For those who were oblivious to the fact that July 17 was World Emoji Day, it is not too late to pause and reflect on how emojis have enriched communications in cultures around the globe. Emoji will be honored in history with the same respect as cave paintings, Gutenberg’s first movable type and motion pictures. It is a graphic language that allows emailers to give nuance to the meaning of their messages. Those in the graphic arts should be proud. 😉
The American Institute of Graphic Arts, better known as AIGA, is celebrating its 100th anniversary this year. That’s a remarkable milestone when you consider that graphic design didn’t really exist as a profession until the 20th century. Before that, printers and commercial artists handled such tasks. Interestingly, graphic design owes its rise in part to the First World War, which started in 1914 and set off a scramble for army recruitment and war bond posters. This accelerated the production of posters (and demand for graphic artists) as governments sought to rally citizens to support the war effort. The First World War also happened to coincide with the widespread adoption of offset lithographic printing, which enabled mass production of affordable pulp novels, magazines, packaging and other paper-based media.The graphic arts industry was suddenly born. Today there are more than two million graphic artists and designers in the U.S. alone.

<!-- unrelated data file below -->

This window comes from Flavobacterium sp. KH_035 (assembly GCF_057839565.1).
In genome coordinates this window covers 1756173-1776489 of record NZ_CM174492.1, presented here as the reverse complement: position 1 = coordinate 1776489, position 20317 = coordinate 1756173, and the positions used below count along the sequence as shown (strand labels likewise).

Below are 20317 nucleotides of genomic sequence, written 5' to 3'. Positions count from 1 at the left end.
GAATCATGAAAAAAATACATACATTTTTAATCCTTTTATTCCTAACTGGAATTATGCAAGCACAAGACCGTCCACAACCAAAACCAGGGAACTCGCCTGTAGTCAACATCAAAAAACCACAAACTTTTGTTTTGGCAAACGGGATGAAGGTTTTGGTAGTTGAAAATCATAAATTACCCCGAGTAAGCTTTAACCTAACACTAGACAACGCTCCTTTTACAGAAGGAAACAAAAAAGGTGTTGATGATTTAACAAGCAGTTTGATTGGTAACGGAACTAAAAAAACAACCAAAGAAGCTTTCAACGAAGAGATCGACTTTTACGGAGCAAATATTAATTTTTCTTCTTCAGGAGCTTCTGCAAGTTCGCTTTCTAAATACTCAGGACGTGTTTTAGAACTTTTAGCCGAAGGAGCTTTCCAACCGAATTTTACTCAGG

Over the past 30 years, we have seen many professions in the graphic arts replaced by technology. Sign painting is one. Sign painting was a trade that existed in every community to adorn storefronts, banners, billboards, street signs, and buildings. The really good signs were one-of-a-kind works of art, produced by a steady hand, discerning eye, and aesthetic sensibility. Hand-painted signs revealed the pride and skill of the craftsmen. Their execution took human judgment and an active collaboration of eye, mind and hand. On a subliminal level, viewers could feel the effort of the maker. Now signs are mostly computer-designed, die-cut vinyl lettering. Undoubtedly, this is faster, cheaper and more uniform in quality, but like so much of our urban landscape, it lacks the warmth, soul and touch of human hands. “Sign Painters” is a documentary film (and also a book) by Faythe Levine and Sam Macon that celebrates the vanishing art of sign painting. The film is currently being shown in select locations in the U.S. and other parts of the globe. If it comes to your area, do see it.